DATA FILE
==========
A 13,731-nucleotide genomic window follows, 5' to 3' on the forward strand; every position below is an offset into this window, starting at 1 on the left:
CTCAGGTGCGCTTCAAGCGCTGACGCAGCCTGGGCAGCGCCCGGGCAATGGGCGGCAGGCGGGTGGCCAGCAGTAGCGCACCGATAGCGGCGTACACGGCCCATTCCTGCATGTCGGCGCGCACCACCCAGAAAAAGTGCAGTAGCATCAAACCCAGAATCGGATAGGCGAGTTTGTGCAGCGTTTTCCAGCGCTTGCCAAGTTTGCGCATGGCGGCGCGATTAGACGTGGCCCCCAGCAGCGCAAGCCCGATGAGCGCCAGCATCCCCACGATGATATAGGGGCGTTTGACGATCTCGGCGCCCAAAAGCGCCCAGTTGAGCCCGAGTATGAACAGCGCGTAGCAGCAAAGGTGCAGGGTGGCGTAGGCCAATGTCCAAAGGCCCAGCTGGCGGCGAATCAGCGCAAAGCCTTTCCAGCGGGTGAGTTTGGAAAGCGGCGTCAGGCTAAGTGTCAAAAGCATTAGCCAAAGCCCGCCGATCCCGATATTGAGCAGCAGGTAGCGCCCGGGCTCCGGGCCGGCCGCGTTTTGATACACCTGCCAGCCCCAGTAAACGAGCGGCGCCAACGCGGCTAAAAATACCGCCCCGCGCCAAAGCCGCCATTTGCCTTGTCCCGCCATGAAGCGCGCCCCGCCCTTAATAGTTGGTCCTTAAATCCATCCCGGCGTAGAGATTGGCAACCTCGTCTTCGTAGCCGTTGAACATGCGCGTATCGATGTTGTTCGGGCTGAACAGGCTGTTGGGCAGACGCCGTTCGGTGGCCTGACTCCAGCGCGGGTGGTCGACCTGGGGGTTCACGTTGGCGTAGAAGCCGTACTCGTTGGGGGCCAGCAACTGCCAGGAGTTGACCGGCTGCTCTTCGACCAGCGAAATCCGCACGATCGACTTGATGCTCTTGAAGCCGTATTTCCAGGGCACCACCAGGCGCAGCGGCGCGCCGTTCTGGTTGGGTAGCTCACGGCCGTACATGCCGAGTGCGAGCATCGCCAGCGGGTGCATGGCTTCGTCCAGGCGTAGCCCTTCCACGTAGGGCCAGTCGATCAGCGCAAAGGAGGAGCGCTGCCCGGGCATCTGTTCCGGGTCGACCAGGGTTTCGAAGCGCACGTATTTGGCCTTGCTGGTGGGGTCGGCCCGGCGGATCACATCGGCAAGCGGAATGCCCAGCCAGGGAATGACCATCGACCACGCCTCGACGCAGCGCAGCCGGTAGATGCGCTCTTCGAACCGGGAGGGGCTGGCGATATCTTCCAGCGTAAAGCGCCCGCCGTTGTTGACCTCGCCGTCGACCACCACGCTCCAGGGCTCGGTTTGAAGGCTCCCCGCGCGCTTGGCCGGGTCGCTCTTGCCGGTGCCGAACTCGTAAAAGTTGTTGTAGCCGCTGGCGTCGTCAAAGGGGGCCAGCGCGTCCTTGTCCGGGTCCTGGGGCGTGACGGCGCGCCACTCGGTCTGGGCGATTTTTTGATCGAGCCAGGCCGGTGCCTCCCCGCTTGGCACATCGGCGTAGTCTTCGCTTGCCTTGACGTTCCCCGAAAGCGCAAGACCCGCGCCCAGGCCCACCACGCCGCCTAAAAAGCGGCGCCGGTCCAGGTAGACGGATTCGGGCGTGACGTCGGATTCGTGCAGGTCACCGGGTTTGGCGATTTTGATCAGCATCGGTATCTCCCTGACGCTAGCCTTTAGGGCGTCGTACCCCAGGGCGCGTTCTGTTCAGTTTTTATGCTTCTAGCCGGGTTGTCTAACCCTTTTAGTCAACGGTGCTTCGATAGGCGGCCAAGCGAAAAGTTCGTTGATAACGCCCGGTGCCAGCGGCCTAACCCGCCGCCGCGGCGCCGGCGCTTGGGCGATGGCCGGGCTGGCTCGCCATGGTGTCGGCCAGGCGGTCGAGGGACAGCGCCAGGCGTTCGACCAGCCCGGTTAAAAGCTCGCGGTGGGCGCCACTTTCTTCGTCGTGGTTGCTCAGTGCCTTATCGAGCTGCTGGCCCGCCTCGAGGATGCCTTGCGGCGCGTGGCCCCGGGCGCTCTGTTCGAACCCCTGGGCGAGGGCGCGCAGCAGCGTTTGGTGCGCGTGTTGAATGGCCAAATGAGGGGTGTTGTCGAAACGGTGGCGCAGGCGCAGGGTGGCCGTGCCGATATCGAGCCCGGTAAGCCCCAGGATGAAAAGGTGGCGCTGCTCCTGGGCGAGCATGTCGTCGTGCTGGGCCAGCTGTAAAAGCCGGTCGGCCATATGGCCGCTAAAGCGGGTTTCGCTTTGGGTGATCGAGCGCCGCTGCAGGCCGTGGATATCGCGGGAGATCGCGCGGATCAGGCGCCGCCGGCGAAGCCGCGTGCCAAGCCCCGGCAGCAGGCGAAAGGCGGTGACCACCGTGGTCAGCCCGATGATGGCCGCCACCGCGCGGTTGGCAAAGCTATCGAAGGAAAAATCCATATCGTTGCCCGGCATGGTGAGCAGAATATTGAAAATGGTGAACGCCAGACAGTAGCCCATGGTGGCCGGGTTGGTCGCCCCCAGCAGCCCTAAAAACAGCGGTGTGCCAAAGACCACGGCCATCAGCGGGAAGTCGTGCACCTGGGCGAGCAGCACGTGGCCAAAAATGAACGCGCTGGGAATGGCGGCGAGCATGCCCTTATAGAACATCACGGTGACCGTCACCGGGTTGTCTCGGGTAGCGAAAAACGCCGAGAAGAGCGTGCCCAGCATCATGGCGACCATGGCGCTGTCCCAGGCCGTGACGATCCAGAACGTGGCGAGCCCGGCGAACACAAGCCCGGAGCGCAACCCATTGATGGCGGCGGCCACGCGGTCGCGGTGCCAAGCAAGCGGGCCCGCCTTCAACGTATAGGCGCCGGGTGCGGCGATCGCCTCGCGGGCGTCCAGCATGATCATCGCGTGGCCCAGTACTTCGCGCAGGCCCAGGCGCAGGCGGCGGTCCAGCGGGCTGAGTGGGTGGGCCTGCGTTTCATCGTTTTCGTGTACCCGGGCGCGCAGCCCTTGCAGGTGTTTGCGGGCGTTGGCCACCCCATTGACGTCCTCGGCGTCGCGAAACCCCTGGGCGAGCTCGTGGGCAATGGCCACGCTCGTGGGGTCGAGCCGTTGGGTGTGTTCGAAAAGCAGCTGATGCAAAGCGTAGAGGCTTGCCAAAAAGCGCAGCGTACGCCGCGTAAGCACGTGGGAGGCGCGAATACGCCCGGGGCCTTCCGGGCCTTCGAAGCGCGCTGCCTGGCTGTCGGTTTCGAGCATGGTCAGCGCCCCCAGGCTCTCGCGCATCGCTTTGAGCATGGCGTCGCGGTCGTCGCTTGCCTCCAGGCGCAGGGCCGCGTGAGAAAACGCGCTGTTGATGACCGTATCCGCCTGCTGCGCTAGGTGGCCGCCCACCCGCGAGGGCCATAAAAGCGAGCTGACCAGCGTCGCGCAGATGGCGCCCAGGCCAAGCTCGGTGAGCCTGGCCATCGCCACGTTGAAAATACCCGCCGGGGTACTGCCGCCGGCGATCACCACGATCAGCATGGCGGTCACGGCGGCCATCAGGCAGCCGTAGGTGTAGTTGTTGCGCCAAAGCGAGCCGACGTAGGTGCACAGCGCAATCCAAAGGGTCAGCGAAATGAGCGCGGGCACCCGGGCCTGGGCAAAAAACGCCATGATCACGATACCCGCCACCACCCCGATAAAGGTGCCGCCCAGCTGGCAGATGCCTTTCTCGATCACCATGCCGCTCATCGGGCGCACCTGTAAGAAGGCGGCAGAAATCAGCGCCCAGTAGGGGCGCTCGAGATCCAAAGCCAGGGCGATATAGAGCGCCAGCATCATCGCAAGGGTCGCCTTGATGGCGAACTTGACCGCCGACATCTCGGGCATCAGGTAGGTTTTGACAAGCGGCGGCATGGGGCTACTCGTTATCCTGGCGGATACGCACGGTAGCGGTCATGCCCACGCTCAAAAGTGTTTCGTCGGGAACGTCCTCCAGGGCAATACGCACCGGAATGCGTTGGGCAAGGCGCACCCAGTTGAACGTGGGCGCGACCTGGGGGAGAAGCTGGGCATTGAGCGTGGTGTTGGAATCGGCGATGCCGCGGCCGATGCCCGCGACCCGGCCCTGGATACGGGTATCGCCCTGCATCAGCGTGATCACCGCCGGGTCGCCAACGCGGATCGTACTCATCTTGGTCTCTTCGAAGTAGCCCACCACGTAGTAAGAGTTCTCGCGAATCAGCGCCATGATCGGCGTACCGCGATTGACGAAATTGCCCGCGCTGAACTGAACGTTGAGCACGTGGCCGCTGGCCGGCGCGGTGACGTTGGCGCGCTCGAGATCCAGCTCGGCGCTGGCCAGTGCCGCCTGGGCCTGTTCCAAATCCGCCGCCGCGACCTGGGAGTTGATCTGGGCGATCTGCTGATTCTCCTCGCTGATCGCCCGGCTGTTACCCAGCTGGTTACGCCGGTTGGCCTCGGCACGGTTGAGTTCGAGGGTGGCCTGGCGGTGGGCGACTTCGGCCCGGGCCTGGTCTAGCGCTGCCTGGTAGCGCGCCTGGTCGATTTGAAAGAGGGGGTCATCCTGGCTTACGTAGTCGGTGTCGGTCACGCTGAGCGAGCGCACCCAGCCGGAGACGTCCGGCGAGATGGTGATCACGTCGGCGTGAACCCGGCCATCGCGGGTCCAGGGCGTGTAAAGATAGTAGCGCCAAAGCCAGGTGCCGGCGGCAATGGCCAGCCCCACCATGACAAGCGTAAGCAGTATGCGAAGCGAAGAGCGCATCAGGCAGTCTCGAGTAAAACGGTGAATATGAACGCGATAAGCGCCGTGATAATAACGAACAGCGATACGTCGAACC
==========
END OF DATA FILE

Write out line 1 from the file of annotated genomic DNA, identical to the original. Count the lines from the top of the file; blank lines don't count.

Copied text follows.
A 13,731-nucleotide genomic window follows, 5' to 3' on the forward strand; every position below is an offset into this window, starting at 1 on the left: